Recent massacres in Sandy Hook, Connecticut and Aurora, Colorado have brought to light America’s intractable gun problem. The issue goes far deeper than the recent string of mass shootings, however. In our nation, a person dies from gun violence every 17 minutes. That’s eight children and 75 adults killed each and every day, according to a 2009 study conducted by the Children’s Defense Fund advocacy group.
Whatever your position on 2nd Amendment rights, you cannot deny that the U.S. has an urgent problem with gun violence.
The biggest obstacle towards solving this issue is culture. While much gun violence is concentrated primarily in the urban north and coastal cities (like Los Angeles), a huge and powerful bloc of voters (located in the south, west and rural areas) strongly opposes any measure to restrict gun ownership. In these areas, guns are a basic fact of life. Perhaps this stems from strong cultures of honor. Or maybe, in some areas, it stems from a reliance on nature to provide food. Guns are quite useful for shooting animals.
Given the ferocity of these voters, the power of the gun lobby and the ambiguity of the 2nd Amendment, I don’t think we’ll make progress on sweeping gun restrictions. Make no mistake, I believe we would be safer in a world with fewer guns, but I think an assault weapons ban is politically impossible and logistically unenforceable right now.
But that doesn’t mean we’re powerless to curb gun violence. While we press for cultural change in areas where gun ownership is sacred, I think two pieces of national legislation will go far to prevent senseless deaths: requiring personal liability insurance for all gun owners and stringent controls on ammunition for such firearms, including substantial taxes. Both of these measures work to drastically raise the cost of gun ownership.
In 1993, Senator Daniel Patrick Moynihan proposed a 10,000 percent tax on bullets designed to penetrate body armor and cause irreparable tissue damage. He proposed excluding bullets used for everyday hunting and recreational shooting from that tax. According to a New York Times article describing his plans, that would make the tax on a 20-cartridge pack of highly dangerous bullets nearly $1,500.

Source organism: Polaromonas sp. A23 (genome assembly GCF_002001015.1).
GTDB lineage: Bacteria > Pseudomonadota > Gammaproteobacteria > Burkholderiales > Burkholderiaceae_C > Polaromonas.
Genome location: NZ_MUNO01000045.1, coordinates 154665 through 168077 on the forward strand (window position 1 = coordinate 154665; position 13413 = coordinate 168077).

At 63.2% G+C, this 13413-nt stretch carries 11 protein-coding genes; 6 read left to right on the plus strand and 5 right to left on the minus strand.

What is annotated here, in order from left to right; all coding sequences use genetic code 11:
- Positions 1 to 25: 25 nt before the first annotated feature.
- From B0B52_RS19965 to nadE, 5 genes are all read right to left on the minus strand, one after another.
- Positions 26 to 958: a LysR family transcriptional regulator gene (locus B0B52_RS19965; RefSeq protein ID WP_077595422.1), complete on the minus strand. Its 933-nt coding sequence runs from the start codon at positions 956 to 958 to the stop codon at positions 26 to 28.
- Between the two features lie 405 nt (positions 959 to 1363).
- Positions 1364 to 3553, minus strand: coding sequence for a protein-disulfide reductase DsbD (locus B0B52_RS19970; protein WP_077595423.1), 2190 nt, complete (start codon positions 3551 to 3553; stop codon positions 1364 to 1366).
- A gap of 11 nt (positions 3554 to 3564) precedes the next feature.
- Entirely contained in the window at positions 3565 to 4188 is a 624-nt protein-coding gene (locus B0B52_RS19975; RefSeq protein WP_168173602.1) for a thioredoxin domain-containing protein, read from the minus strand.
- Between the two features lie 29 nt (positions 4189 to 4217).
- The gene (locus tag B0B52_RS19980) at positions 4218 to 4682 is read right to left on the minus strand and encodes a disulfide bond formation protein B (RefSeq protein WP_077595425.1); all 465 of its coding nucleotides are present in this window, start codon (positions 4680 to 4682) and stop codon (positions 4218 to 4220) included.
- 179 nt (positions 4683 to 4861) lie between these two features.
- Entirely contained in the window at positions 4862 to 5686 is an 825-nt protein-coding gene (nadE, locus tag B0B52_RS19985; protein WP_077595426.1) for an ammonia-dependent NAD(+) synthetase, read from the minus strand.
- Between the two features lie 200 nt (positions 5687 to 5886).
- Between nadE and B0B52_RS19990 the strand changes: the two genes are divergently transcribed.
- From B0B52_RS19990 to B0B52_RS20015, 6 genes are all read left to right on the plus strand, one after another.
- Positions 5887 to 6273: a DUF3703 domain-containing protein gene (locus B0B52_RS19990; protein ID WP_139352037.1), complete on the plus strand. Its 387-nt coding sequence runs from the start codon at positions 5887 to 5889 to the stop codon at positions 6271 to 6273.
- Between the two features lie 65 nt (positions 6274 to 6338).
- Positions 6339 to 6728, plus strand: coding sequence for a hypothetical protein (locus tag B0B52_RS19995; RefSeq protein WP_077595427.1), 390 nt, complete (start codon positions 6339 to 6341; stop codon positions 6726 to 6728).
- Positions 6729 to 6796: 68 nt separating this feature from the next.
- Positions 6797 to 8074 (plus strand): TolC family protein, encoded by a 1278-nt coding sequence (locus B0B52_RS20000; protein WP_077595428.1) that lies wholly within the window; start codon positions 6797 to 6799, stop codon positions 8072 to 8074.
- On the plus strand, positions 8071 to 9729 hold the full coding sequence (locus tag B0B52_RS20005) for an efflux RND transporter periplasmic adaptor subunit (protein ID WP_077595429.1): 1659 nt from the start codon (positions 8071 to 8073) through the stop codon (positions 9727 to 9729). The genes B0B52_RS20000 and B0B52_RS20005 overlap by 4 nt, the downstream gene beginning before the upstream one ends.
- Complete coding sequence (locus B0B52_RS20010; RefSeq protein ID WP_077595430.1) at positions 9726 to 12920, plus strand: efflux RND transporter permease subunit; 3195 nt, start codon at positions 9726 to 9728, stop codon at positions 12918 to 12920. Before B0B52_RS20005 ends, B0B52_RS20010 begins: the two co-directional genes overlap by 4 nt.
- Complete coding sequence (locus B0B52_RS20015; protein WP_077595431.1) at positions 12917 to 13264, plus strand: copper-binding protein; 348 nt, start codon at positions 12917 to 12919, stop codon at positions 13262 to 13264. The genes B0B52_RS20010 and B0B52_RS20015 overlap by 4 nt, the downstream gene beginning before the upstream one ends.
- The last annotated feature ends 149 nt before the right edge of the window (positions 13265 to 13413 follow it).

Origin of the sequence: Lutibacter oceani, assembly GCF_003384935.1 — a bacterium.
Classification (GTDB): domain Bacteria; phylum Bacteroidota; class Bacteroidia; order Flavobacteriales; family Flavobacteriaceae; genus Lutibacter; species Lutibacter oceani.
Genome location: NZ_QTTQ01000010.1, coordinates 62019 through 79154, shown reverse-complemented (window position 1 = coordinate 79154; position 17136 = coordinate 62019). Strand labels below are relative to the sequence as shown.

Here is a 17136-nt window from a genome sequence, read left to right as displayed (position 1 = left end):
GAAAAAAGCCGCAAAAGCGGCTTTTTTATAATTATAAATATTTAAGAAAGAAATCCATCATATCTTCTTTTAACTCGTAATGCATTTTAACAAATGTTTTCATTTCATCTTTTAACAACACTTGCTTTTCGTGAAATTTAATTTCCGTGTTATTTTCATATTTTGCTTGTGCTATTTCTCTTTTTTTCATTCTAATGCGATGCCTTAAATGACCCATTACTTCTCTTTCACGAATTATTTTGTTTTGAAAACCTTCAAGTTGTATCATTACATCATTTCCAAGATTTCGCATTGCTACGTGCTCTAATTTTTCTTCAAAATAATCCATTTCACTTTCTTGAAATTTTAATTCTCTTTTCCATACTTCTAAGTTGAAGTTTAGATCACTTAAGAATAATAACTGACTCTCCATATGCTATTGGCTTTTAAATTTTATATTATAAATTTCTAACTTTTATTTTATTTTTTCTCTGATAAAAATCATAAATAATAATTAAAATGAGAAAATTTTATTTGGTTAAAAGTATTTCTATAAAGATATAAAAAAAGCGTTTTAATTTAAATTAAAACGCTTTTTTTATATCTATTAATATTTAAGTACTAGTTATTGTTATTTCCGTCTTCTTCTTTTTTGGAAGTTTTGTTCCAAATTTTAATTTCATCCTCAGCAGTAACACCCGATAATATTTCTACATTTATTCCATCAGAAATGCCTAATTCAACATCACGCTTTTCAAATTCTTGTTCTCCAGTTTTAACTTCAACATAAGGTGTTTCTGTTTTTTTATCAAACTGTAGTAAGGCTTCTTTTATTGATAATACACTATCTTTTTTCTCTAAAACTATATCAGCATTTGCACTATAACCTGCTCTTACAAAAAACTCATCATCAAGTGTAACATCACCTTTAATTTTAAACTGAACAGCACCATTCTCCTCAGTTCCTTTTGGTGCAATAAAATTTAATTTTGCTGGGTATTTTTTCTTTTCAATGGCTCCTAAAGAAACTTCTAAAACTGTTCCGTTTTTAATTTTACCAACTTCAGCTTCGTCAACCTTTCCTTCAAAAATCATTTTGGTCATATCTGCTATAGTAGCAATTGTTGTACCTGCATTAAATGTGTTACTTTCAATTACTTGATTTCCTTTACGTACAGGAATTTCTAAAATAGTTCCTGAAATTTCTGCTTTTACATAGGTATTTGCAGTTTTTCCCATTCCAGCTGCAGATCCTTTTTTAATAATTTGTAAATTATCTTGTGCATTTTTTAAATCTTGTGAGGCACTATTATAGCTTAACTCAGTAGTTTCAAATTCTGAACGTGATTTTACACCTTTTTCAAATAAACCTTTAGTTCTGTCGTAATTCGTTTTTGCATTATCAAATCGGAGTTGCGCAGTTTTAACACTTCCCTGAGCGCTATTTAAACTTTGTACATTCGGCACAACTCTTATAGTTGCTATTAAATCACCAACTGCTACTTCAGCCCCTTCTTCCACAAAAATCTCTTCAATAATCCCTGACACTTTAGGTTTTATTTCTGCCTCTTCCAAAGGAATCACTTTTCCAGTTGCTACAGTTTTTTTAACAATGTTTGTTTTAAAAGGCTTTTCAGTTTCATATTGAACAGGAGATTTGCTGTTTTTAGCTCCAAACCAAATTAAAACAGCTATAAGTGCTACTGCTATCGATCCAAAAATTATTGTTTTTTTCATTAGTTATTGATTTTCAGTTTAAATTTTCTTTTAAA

Chris Rock, suggesting an even higher tax, famously quipped in “Bowling for Columbine,” “If a bullet costs $5,000, there’d be no more innocent bystanders.”
While gun owners may argue that ‘guns don’t kill people,’ bullets themselves emphatically do kill people. Those who wish to own high-capacity assault weapons should pay dearly for their ammunition.
They should also pay for liability insurance. Tragic events like Sandy Hook can never be fully prevented. But we can make it easier for families to be compensated. Money can never replace human lives, but it can help pay medical, funeral and other associated costs, including an adult’s lost wages, for instance, or for grief counseling.
A recent Economist article touts the feasibility of such an insurance system, noting that, “… the private insurance market will likely do a very good job of discriminating between gun owners who pose different levels of risk.” This essentially means that rural gun owners who own only hunting weapons will pay little, while those who own high-capacity weapons in more populous areas will pay dearly. The burden will be fairly distributed.
These two policy solutions will not adequately substitute for stricter controls on weapons themselves, but I think it’s the best we can do in the current political climate. We can prevent deaths by simply making gun ownership more expensive for those who pose a great risk to society.
We owe the children of Sandy Hook, the victims of Aurora and the tens of thousands who die from gun violence each year a solution. The victims deserve a voice and their families, as the president said in the State of the Union, a vote.